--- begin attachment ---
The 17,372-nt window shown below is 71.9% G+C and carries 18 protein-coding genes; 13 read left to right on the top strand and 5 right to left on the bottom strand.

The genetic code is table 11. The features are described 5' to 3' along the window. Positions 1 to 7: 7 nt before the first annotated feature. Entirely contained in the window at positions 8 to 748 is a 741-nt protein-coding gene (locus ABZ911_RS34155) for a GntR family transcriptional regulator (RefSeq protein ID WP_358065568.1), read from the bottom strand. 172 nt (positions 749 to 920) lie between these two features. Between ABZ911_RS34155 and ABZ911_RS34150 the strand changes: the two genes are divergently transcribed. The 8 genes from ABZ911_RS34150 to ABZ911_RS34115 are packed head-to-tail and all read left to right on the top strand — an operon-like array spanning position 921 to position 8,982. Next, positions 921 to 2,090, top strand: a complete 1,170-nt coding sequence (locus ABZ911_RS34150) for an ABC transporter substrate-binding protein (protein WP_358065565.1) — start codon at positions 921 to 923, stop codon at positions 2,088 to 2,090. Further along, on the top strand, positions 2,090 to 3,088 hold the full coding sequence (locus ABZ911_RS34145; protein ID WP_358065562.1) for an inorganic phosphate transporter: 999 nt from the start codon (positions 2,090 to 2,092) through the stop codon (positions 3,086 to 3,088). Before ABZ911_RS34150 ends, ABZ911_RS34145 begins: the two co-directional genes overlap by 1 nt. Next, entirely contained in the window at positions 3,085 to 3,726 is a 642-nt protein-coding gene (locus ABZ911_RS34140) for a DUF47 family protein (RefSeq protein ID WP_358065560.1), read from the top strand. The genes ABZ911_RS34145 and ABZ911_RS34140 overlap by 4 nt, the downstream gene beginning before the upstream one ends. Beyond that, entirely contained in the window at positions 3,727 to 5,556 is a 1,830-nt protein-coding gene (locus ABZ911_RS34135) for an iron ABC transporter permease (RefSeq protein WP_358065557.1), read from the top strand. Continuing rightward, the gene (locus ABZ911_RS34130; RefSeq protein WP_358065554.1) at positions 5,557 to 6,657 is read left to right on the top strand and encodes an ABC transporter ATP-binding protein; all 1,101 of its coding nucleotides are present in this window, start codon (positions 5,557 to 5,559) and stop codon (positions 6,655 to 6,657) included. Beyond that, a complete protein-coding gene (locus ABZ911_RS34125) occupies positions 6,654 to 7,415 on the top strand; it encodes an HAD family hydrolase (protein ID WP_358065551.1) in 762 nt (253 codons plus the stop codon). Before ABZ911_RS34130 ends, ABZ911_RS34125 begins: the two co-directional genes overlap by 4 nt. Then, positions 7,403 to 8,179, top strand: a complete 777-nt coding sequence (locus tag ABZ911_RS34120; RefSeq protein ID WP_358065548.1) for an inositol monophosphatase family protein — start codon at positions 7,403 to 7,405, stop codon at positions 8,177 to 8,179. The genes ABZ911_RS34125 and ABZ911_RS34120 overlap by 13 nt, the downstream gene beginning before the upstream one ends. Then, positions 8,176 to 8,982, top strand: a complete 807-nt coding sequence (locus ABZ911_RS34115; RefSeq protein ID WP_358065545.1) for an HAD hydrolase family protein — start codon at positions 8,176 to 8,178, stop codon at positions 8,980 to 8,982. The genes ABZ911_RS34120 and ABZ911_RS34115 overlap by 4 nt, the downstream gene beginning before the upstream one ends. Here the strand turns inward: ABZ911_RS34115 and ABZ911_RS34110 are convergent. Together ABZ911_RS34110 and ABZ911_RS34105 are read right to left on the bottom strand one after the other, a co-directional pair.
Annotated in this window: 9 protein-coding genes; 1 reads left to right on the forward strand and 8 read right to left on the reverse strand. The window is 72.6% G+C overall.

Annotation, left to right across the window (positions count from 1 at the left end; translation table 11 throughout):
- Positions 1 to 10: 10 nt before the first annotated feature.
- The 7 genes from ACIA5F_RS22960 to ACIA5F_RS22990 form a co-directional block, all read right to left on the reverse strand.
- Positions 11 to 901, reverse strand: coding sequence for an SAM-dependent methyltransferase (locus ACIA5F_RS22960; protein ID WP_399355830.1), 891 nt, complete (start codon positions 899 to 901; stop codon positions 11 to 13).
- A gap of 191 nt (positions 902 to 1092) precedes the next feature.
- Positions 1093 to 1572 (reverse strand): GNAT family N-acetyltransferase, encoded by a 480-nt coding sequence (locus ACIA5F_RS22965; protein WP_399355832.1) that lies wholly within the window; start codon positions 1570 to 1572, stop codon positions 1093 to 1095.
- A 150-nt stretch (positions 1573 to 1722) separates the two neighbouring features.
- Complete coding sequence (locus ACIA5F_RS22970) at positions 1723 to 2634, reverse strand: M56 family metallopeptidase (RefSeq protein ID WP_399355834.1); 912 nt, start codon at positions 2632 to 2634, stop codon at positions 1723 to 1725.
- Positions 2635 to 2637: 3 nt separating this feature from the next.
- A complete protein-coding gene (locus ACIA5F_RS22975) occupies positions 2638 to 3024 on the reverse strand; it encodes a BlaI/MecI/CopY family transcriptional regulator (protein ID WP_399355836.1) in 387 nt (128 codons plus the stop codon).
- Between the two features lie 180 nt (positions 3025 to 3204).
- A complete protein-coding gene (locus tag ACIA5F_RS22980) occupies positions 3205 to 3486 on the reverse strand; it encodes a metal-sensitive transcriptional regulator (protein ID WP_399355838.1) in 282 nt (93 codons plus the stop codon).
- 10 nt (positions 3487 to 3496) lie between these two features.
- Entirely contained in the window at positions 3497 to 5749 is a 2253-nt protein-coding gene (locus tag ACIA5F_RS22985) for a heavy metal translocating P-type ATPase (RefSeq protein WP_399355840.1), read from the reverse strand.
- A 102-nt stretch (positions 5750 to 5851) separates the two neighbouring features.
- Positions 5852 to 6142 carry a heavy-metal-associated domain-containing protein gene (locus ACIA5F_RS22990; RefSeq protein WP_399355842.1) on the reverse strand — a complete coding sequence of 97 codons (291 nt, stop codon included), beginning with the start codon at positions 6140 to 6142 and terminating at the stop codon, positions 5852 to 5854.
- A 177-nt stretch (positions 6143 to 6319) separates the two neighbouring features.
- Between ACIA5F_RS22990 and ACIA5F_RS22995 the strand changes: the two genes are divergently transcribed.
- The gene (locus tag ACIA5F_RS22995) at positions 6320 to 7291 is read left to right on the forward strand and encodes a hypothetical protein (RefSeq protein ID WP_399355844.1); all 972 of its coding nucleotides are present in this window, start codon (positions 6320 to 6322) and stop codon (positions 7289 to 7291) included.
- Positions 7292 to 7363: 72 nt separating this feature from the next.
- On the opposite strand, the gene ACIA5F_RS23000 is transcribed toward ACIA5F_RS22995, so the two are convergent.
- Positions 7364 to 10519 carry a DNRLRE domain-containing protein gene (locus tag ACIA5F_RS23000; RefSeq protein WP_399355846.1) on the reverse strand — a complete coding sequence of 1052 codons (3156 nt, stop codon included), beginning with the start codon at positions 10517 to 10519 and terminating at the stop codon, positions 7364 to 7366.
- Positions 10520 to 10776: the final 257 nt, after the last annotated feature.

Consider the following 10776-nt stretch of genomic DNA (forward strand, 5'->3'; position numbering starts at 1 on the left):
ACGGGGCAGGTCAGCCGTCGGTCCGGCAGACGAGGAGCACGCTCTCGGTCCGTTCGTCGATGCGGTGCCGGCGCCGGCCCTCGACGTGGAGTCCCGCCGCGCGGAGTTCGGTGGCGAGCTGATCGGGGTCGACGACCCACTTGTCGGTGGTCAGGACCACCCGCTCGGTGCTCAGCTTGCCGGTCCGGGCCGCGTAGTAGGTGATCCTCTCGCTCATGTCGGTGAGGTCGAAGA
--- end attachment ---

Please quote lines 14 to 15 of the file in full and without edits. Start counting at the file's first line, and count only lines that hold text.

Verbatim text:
- Between the two features lie 180 nt (positions 3025 to 3204).
- A complete protein-coding gene (locus tag ACIA5F_RS22980) occupies positions 3205 to 3486 on the reverse strand; it encodes a metal-sensitive transcriptional regulator (protein ID WP_399355838.1) in 282 nt (93 codons plus the stop codon).